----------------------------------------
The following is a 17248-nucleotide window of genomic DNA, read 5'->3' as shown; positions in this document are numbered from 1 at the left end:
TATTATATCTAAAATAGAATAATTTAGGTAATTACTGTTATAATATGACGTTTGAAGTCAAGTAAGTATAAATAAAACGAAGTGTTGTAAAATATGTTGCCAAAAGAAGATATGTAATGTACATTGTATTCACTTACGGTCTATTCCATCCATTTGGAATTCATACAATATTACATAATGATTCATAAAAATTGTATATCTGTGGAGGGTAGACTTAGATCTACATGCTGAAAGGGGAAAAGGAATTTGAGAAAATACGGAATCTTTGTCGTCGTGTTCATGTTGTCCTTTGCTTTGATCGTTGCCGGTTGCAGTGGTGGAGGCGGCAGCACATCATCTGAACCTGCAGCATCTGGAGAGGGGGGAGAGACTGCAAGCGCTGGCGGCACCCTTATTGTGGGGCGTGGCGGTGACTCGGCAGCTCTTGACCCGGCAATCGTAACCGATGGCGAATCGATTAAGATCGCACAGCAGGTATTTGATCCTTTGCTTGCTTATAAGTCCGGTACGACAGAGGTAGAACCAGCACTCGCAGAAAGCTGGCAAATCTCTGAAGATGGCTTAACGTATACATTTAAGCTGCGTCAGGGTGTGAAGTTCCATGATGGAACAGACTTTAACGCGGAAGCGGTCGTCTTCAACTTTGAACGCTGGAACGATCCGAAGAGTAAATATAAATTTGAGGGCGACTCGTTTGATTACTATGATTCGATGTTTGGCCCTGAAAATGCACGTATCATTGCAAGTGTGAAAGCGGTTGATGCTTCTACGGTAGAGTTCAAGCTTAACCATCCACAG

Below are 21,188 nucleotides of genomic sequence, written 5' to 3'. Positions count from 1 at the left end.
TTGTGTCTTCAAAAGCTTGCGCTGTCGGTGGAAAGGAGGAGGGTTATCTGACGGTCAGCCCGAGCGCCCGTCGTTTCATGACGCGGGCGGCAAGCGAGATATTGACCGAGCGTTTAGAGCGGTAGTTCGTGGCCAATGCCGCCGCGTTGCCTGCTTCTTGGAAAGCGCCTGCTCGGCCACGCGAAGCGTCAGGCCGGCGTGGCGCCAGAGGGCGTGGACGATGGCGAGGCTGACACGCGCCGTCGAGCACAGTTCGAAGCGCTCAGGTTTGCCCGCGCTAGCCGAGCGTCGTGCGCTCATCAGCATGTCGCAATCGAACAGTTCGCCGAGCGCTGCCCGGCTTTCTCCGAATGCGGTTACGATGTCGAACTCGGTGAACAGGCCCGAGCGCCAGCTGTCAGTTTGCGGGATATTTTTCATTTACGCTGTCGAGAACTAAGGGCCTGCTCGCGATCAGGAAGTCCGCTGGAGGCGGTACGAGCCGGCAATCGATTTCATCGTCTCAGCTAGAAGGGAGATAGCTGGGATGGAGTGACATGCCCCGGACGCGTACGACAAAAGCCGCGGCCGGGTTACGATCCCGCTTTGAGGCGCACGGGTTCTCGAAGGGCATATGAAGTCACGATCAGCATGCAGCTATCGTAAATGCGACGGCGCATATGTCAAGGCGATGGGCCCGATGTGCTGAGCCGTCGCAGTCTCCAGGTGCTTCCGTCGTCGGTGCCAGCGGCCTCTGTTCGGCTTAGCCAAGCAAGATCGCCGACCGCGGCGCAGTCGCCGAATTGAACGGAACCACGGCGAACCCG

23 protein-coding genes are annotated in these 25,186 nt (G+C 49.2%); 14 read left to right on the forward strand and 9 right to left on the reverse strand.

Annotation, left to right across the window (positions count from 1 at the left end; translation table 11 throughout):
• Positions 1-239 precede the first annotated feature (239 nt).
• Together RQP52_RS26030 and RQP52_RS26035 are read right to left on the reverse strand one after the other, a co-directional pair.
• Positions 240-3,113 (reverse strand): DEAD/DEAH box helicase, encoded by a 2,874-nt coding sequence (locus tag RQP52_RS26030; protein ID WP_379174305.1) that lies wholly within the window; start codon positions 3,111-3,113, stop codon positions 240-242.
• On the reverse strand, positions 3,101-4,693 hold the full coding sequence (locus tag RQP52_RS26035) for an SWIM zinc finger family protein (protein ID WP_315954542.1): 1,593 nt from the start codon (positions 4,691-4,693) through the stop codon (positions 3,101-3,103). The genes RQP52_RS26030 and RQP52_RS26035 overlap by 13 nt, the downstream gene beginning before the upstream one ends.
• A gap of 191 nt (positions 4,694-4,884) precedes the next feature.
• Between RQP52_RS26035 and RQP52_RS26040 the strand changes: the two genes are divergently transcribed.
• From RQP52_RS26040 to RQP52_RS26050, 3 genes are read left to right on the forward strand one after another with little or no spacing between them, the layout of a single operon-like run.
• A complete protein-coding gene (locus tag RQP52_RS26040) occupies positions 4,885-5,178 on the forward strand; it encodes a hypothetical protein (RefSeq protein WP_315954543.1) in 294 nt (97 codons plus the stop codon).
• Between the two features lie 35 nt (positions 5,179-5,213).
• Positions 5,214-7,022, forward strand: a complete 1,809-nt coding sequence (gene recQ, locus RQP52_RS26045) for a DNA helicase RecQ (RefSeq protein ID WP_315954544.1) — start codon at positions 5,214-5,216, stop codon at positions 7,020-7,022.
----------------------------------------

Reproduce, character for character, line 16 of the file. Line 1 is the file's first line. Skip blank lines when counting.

• Positions 5,214-7,022, forward strand: a complete 1,809-nt coding sequence (gene recQ, locus RQP52_RS26045) for a DNA helicase RecQ (RefSeq protein ID WP_315954544.1) — start codon at positions 5,214-5,216, stop codon at positions 7,020-7,022.